Vol. 1  No. 2 (2012) , Article ID: 23935 , 6 pages DOI:10.4236/graphene.2012.12002

Morphological, Vibrational and Thermal Properties of Confined Graphene Nanosheets in an Individual Polymeric Nanochannel by Electrospinning

Mohammed Khenfouch1*, Mimouna Baïtoul1, Hassane Aarab1, Malek Maaza2

1Group of Polymers and nanomaterials, Laboratory of Solid state Physics, Faculty of Sciences Dhar el Mahraz, University Sidi Mohamed Ben Abdellah, Atlas Fez, Morocco

2iThemba LABS-National Research Foundation of South Africa, Somerset West, South Africa

Email: *,

Received July 5, 2012; revised August 7, 2012; accepted September 25, 2012

Keywords: Graphene; PEO; Nanocomposites; Confinement; Electrospinning; Nanofiber


Graphene is a single layer of carbon atoms arranged in a two dimension hexagonal lattice. It appeared very quickly that this exceptional material had truly outstanding electronic, mechanical, thermal and optical properties. The main goal of this work is the confinement of graphene nanosheets in an individual polymeric nanofiber and the study of their vibrational and thermal properties in one dimension. After their preparation, graphene sheets were mixed with Polyethylene oxide (PEO) solution to be electrospinned. The synthesized nanofibers were systematically investigated by Fourier transform infrared spectroscopy (FTIR) and Raman spectroscopy measurements and their morphology and structure were characterized by atomic force microscopy (AFM), optical microscope and Scanning Electron Microscope (SEM) and finally thermogravimetric analysis (TGA) to check G/PEO mass ratio and interactions to prove the capability of PEO to be a good envelope for the confinement and the alignment of graphene nanosheets in a one dimensional system.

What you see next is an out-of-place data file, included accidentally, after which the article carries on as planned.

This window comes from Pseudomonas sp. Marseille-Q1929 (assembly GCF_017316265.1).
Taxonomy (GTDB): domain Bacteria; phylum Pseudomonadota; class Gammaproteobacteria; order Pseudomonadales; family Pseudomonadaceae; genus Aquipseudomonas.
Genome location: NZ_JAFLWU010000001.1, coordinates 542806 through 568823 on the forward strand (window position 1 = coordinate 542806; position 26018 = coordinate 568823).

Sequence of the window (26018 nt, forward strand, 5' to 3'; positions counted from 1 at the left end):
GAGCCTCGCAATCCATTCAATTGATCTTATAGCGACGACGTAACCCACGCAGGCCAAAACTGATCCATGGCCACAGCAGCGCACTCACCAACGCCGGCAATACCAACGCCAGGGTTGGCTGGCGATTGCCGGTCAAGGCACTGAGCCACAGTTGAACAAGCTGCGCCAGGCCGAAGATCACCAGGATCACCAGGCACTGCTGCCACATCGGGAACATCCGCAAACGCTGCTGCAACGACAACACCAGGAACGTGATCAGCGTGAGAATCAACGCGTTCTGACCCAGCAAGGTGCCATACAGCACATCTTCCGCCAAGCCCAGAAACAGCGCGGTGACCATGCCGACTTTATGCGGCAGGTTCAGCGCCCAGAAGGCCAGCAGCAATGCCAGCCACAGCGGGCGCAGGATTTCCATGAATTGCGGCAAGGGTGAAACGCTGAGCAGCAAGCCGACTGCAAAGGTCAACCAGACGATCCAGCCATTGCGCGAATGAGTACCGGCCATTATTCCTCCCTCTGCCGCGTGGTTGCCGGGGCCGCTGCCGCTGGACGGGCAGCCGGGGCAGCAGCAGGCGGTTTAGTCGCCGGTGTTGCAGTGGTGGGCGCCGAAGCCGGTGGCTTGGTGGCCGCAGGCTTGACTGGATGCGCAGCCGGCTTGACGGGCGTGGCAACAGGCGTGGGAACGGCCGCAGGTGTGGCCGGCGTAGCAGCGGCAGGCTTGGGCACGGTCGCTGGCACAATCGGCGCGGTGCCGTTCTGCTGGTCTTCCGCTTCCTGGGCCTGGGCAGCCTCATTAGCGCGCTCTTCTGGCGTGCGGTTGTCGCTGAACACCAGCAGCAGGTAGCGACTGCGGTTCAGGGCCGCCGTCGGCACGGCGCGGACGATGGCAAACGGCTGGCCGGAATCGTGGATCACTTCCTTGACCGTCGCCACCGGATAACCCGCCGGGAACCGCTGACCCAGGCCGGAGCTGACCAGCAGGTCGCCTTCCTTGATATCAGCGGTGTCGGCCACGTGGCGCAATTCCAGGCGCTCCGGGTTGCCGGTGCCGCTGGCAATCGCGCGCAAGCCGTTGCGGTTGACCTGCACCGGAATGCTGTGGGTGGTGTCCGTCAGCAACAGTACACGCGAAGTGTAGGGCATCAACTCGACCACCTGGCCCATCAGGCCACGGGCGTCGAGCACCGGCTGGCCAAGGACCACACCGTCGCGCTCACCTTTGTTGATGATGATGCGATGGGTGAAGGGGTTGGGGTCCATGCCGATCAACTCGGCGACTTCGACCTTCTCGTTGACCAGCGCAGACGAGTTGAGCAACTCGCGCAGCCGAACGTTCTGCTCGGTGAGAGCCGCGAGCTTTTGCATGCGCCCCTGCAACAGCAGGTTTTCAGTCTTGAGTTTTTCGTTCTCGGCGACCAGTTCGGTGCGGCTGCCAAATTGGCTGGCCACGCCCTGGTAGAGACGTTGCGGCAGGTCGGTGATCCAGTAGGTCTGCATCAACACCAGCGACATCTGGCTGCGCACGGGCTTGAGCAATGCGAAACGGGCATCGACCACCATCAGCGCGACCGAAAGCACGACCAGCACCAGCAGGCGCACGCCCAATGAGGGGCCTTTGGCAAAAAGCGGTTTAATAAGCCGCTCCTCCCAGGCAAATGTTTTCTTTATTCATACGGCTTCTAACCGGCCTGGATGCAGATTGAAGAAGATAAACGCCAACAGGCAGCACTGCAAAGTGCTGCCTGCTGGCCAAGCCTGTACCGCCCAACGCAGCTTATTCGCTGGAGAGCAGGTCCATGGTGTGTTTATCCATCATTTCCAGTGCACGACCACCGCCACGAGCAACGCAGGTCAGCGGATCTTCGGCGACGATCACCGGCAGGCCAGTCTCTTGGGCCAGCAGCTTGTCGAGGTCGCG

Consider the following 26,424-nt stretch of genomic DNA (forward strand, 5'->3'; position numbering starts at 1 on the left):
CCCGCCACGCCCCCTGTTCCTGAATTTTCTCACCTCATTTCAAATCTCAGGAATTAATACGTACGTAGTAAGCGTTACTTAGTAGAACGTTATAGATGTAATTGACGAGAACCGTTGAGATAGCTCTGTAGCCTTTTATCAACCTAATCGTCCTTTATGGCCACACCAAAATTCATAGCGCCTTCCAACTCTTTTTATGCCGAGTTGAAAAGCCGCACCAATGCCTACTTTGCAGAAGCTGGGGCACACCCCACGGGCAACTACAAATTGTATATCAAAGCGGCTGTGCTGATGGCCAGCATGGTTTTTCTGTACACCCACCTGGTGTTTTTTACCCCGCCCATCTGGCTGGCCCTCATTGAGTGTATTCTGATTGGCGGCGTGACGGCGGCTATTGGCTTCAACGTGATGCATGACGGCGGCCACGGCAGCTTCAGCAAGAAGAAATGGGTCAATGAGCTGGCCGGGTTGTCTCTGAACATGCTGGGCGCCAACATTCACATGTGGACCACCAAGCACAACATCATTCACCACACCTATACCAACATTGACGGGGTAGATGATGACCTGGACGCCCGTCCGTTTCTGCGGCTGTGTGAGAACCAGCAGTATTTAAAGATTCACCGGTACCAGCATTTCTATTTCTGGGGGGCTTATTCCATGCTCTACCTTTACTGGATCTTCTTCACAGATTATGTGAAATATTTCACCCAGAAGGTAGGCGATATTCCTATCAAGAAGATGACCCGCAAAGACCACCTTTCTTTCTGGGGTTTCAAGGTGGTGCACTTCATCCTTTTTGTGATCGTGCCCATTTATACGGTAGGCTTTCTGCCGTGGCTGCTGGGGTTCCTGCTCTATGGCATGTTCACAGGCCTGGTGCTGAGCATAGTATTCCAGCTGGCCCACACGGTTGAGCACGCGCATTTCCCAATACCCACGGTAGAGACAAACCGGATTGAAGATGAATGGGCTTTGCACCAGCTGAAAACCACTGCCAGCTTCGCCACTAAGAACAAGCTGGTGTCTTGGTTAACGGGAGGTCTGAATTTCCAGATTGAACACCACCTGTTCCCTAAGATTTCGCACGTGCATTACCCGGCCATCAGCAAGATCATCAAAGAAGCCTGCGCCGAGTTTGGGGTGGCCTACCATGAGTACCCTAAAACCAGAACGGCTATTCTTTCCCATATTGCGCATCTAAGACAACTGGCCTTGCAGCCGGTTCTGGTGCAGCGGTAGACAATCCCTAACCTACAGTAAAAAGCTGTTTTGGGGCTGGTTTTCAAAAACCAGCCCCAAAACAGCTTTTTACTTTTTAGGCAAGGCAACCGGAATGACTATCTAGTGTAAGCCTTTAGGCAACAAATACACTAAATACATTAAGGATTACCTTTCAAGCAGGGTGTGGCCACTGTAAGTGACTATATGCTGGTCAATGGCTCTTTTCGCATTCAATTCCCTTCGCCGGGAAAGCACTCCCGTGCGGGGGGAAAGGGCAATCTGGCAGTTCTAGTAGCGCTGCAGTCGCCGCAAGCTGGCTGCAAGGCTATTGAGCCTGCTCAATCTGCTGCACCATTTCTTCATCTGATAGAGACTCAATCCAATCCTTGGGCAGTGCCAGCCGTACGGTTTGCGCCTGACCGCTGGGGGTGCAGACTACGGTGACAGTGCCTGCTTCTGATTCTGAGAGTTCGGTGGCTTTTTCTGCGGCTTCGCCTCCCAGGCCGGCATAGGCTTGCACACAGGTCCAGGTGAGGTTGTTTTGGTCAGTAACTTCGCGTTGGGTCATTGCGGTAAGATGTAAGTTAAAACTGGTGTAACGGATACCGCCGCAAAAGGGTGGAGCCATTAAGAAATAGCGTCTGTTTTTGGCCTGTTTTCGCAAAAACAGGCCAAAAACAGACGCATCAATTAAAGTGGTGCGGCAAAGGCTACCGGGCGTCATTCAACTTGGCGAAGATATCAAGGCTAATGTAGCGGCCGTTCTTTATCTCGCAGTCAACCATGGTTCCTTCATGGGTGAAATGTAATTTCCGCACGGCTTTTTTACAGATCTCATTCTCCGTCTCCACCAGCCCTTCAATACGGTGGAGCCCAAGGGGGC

1. Introduction

Graphene, which has been considered a “rising star” material, has attracted considerable attention from both the experimental and theoretical scientific communities [1]. Because of their novel properties [2,3], such as exceptional thermal, mechanical properties and high electrical conductivity, graphene sheets have been extensively used in synthesizing nanocomposites and fabricating various microelectrical devices like field-effect transistors [4] ultrasensitive sensors [5], transparent conductors [6], electromechanical resonators [7], energy storage and photovoltaic devices [8,9].

One of the best ways for producing graphene suspendsion is overcoming the enormous Van der Waals-like forces between graphite layers to yield a complete exfoliation of graphite flakes and dispersing the resultant graphene sheets solution [10]. To accelerate the use of graphene and tailor its properties, various processing techniques such as film and paper depositions, surface modifications are well istablished and moreover the edge’s functionalization chemistry is known [10].

In this work we have used Electrospinning, the method of producing fibers with diameters in the range of 10 nm to 10 µm by accelerating a charged polymer jet in an electric field [11,12]. This method has attracted much attention due to the ease with which such nanofibers can be produced from either natural or synthetic polymers. Such fibers have numerous and diverse applications including filtration and as composite materials. The large surface area to volume ratio of nanofibers makes them attractive as catalyst supports, sensors, drug delivery application and in tissue engineering [13]. Poly (ethylene oxide) (PEO) is used in this work due its low ionic conductivity (108 S/cm) and thermal stability. Our presented project may open the way for many applications by employing the confinement of graphene sheets in one dimensional nanochannel via a polymeric envelope removable by heat treatment or Ultra-Violet lithography.